I worked at Tesoro refinery, which became Andeavor, which became Marathon Petroleum just before I left. They should just have a big ass dry erase board out front for all the name changes we went through. Tesoro bought the BP ARCO refinery just up the street so we also made AM/PM fuel.

I don't have a fuel brand preference except that I don't like ARCO. But it's more of a atmosphere thing than fuel quality. Arco's are not in the best neighborhoods. I try to only use fuel stations where the tanks are newer. Old tanks leak and get moisture in them which is no bueno. I also prefer truck stops for fueling my Dmax because they have a higher turnover so the diesel is 'fresher', so to speak.

I heard a rumor from a good friend that refurbishes AM/PM stores that the stations regularly mix 87 and 91 octane to make 89. 

That rumor might be true.. But unless you see it...

My sister in law, used to be a "Administrative Assistant" at a refinery here in the South Bay.

Every week, the HMFIC had her set up a conference call with all the other managers at other refineries.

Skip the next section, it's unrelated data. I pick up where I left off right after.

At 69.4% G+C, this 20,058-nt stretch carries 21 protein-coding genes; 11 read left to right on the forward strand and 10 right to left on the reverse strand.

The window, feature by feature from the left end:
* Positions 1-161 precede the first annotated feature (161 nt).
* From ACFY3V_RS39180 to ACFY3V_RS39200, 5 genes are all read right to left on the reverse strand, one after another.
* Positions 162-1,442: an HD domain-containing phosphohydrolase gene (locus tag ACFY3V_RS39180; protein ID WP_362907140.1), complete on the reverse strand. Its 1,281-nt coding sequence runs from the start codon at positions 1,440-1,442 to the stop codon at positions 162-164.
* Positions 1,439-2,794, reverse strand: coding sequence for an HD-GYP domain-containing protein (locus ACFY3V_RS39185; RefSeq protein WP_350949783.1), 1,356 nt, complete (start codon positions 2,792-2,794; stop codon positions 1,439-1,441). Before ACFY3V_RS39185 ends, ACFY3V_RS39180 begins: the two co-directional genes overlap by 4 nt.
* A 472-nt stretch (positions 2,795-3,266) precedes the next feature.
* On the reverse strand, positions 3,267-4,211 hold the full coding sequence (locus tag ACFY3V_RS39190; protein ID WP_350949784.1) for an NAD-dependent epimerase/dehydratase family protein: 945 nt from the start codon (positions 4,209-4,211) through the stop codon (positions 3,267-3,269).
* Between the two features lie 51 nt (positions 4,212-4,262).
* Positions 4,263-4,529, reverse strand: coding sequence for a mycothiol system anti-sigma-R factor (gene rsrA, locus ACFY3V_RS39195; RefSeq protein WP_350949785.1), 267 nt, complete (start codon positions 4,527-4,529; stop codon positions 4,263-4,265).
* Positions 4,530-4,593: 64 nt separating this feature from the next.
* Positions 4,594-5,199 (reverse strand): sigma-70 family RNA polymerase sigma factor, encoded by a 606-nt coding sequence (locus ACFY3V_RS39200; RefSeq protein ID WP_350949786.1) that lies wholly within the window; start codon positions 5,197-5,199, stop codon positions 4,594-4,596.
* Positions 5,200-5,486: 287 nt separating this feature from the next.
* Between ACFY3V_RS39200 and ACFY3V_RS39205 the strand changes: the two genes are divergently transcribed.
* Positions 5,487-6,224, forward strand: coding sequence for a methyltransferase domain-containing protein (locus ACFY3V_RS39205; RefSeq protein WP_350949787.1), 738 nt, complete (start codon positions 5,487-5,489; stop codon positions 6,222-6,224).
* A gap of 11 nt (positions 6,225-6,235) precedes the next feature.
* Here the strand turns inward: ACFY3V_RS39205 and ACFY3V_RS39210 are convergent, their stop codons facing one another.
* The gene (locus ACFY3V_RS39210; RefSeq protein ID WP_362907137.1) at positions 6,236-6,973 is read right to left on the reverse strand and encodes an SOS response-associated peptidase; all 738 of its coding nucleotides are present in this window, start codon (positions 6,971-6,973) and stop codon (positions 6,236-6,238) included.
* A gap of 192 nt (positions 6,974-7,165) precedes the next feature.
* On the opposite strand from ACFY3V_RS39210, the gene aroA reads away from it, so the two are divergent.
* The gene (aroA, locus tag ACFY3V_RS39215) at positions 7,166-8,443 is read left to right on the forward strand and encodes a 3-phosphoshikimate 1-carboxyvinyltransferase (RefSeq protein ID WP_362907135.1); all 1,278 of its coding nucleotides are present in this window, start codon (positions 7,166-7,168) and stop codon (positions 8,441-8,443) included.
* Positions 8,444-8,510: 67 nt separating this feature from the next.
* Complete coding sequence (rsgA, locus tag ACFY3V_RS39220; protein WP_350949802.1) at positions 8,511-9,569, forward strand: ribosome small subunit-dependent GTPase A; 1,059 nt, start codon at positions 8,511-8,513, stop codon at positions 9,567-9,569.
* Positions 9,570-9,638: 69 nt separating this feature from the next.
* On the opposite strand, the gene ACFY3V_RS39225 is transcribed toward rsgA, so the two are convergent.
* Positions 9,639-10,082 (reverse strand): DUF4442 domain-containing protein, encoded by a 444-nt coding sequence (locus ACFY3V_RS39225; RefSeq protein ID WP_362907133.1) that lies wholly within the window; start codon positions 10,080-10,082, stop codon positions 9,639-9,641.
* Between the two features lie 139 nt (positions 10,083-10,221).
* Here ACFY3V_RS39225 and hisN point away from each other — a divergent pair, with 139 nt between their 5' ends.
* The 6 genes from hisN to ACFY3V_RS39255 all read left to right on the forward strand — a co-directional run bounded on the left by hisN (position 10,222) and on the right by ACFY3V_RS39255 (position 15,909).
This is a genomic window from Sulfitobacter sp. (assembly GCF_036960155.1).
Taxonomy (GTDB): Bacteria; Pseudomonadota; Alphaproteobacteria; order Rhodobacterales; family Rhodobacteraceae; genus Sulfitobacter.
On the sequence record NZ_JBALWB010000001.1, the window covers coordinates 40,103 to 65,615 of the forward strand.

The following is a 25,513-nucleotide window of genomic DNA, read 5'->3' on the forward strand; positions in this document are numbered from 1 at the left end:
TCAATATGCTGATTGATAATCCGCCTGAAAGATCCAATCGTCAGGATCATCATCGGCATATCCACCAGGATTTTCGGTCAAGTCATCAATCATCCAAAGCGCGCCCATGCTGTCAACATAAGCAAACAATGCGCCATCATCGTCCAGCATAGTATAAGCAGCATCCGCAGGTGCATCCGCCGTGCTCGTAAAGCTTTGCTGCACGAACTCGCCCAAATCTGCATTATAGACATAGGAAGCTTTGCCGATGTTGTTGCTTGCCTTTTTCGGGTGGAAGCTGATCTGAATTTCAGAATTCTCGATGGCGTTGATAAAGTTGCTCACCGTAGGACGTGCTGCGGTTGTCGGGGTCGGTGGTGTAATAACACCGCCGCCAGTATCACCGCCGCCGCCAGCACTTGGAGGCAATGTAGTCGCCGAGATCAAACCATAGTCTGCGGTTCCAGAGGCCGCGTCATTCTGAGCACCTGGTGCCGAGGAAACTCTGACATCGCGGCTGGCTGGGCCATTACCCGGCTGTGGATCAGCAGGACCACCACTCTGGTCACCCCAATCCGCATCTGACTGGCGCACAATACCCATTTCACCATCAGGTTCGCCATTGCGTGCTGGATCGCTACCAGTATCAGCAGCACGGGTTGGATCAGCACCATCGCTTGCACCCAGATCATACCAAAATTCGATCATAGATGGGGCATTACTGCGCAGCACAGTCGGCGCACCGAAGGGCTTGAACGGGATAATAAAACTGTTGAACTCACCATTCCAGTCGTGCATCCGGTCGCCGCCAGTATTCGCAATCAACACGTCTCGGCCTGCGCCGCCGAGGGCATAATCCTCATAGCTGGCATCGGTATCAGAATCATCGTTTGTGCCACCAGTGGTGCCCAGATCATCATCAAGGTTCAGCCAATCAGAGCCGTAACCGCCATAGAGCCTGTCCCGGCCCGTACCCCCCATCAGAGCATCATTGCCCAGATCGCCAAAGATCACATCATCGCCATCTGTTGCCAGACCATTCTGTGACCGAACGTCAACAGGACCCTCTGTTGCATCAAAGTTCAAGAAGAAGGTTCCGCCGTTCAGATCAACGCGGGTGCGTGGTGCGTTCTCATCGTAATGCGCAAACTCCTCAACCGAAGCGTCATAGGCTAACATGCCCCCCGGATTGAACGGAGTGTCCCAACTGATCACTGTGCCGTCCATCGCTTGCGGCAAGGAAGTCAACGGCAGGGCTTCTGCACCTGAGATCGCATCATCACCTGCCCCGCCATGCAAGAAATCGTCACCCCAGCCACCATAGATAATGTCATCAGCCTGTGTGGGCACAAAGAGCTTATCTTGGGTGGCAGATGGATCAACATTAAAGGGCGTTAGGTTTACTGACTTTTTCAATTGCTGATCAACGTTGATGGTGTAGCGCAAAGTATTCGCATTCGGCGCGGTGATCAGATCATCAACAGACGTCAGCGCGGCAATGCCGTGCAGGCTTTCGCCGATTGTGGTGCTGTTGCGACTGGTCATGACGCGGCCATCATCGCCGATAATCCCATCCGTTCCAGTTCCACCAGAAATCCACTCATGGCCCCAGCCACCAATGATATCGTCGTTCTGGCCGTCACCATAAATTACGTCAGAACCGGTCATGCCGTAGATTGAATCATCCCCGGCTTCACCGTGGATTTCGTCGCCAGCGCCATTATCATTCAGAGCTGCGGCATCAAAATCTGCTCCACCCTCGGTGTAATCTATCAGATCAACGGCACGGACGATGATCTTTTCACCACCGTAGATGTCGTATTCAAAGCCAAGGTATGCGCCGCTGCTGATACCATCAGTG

Then they decided how much to charge that week.

I have also seen "Ghost Tankers" (Unmarked) deliver fuel to stations. Seems like all refineries will sell to anybody.

California claims it's all the same. (For the most part)

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I used to work for ConocoPhilips and concur with what L.R.S. stated.  I had exposure to a lot of fuel dealers all over the US and many station use a blending valve for mid-grade fuel (one less tank in the ground). 

At the terminal where the delivery trucks are filled is where the additives are mixed.  The same fuel for many companies comes through the same pipes to the terminal and stored in large on-site tanks separated by grade.  Then depending on the delivery location the particular branded additive is applied.  They use splash blending to mix it in the truck, although the trucks are nearly full to the top as a partially loaded truck can have issues due to the weight transfer in the tank.  A lot of drivers will not drop the fuel into the ground if they can empty their tank's compartment.